Magazine article The Exceptional Parent

The Paraeducator Paradox. (Education 2002)

Magazine article The Exceptional Parent

The Paraeducator Paradox. (Education 2002)

Article excerpt

Somewhere along the line something went wrong. Special education has become system that depends heavily on relatively untrained, underpaid, and devalued staff members to provide instruction to our most challenging students. That is what I call the "paraeducator paradox."

The following is a brief description of some of the larger issues and growing concerns that surround the employment, training, retention and support of paraeducators, and a list of steps that parents can take to help improve the situation. The ideas presented come from research; many are from the numerous paraeducators with whom I've worked over the past ten years. My hat goes off to those dedicated professionals!


Inadequate orientation and professional development

Paraeducators aren't "aides" anymore, running the ditto machine and performing clerical tasks. They spend most of their time providing instruction, and many report that they independently plan instruction for students. However, most paraeducators also report that they receive little or no training to perform these roles. Most training occurs on the job or from another paraeducator. If they do receive orientation training, the focus is typically on confidentiality, while many other important topics--orientation to the classroom and students, reporting suspected abuse or neglect, home/school communication--are not discussed.

If paraeducators are paid to attend the district in-service workshops, they often report that the topics are irrelevant. They also report inconsistencies in payment to attend either in-district or out-of-district in-service, thus decreasing their ability to access training opportunities.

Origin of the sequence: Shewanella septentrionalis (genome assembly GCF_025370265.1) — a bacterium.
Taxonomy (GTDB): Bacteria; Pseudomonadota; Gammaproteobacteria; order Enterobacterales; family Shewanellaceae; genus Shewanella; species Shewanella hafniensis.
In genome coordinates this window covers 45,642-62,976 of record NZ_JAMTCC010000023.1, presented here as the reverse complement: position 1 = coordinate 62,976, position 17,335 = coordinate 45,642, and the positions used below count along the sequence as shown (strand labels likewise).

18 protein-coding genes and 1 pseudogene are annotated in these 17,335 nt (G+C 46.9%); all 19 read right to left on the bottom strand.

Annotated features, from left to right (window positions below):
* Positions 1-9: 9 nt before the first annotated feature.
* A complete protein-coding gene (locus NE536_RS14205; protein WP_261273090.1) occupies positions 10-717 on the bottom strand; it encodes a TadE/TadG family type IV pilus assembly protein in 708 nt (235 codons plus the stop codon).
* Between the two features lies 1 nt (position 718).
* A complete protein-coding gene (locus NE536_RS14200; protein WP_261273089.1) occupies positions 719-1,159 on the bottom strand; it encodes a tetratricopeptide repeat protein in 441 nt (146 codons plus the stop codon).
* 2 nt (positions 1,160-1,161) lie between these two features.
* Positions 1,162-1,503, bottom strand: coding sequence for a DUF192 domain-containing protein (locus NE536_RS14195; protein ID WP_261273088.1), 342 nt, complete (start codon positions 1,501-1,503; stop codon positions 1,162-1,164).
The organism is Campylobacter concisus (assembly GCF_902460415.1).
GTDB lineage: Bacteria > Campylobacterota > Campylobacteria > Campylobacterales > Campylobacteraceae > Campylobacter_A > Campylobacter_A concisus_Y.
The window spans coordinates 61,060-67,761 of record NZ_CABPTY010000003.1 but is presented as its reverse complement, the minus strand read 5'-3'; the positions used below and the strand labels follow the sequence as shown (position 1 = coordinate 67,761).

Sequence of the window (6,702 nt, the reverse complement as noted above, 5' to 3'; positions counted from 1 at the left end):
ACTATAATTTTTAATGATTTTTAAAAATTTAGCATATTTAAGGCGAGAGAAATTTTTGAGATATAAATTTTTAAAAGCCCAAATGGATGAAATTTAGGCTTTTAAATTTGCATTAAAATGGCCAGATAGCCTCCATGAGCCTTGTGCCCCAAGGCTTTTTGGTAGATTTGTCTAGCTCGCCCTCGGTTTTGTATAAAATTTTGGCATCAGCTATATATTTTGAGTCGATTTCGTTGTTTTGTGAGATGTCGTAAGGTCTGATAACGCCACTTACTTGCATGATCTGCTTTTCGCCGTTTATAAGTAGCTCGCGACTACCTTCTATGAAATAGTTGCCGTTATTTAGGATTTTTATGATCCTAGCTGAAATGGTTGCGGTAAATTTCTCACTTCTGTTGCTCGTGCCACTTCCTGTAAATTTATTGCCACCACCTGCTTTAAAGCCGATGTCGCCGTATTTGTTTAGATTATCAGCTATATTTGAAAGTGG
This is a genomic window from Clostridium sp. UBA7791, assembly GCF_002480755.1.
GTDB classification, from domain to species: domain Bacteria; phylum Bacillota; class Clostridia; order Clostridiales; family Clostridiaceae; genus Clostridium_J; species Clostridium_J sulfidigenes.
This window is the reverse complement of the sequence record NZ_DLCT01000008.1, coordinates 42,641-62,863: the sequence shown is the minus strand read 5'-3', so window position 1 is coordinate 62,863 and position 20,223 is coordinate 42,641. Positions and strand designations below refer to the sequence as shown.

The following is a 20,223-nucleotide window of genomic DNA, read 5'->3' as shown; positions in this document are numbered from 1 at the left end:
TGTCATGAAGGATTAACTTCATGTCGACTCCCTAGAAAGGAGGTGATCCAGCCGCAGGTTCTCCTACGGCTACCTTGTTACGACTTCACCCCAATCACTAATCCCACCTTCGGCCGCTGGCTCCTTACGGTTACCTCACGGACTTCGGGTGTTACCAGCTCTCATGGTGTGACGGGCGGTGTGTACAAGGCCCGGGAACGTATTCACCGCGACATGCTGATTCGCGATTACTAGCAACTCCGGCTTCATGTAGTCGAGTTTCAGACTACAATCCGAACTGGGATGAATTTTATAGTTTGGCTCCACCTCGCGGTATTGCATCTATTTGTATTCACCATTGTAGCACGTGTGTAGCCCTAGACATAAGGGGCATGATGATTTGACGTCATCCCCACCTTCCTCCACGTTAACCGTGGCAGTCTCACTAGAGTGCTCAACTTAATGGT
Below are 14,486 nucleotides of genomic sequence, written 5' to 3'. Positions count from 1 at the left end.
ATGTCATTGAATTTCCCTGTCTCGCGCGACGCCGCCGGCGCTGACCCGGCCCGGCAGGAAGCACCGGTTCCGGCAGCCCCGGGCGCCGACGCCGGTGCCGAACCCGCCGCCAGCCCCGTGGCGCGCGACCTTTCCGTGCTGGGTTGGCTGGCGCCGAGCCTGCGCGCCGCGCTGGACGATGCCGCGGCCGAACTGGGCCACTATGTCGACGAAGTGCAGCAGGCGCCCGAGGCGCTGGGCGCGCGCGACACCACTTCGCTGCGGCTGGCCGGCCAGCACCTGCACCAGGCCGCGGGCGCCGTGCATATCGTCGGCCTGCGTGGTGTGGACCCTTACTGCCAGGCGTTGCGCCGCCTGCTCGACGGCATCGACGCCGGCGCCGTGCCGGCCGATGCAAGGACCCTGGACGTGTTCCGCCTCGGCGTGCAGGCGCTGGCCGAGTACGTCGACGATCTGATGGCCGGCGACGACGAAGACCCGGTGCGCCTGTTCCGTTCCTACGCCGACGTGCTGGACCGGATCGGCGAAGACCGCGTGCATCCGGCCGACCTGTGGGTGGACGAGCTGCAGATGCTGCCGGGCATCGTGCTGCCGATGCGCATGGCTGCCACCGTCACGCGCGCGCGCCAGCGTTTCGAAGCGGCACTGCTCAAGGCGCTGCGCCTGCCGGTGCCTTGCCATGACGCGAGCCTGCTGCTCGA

Role confusion from absence of a clear job

Paraeducators frequently laugh when asked if they have job descriptions; many have none. If they do, most are out-of-date and no longer reflect the current role of the paraeducator. Many written descriptions add the phrase, "and all other duties as assigned by the supervisor (teacher, principal)." Paraeducators have often reported that they have been assigned tasks for which they felt they were not qualified, but obligated to perform. The effect of these practices is role confusion about who does what, when and with whom.

Poor supervision and lack of ongoing support

Many paraeducators indicate having little contact with supervising special and general educators. They are rarely observed and provided with corrective feedback. What support they do receive is from other paraeducators. As a result, they often feel isolated and alone.

Inadequate performance evaluation

I think this quote from a Vermont paraeducator sums it up: "In the nine years I worked in this district, I have received two evaluations!" Paraeducators often report that they are evaluated infrequently and that, on those rare occasions, the evaluations are often conducted by administrators who are unfamiliar with the paraeducators' work, thus making the reviews irrelevant.

Lack of respect as an educational community member

Paraeducators continue to feel that they are the lowest on the totem pole. These feelings are certainly substantiated by poor salaries and benefits, a combination which causes many to leave the profession. Paraeducators across the country report that they do not feel they are respected or valued for their contributions, as so eloquently expressed by a Vermont paraeducator:

"The rewards to be had in doing this are from the kids. In the school where I work, paras are still thought of as house-wives with part time jobs ... We never know what is going on, but are expected to implement decisions that we are never a part of. As far as the pay goes, there is no differential for education or job performance. If you are one of the capable paras, you are asked to do more and more classroom teaching without any additional pay. …

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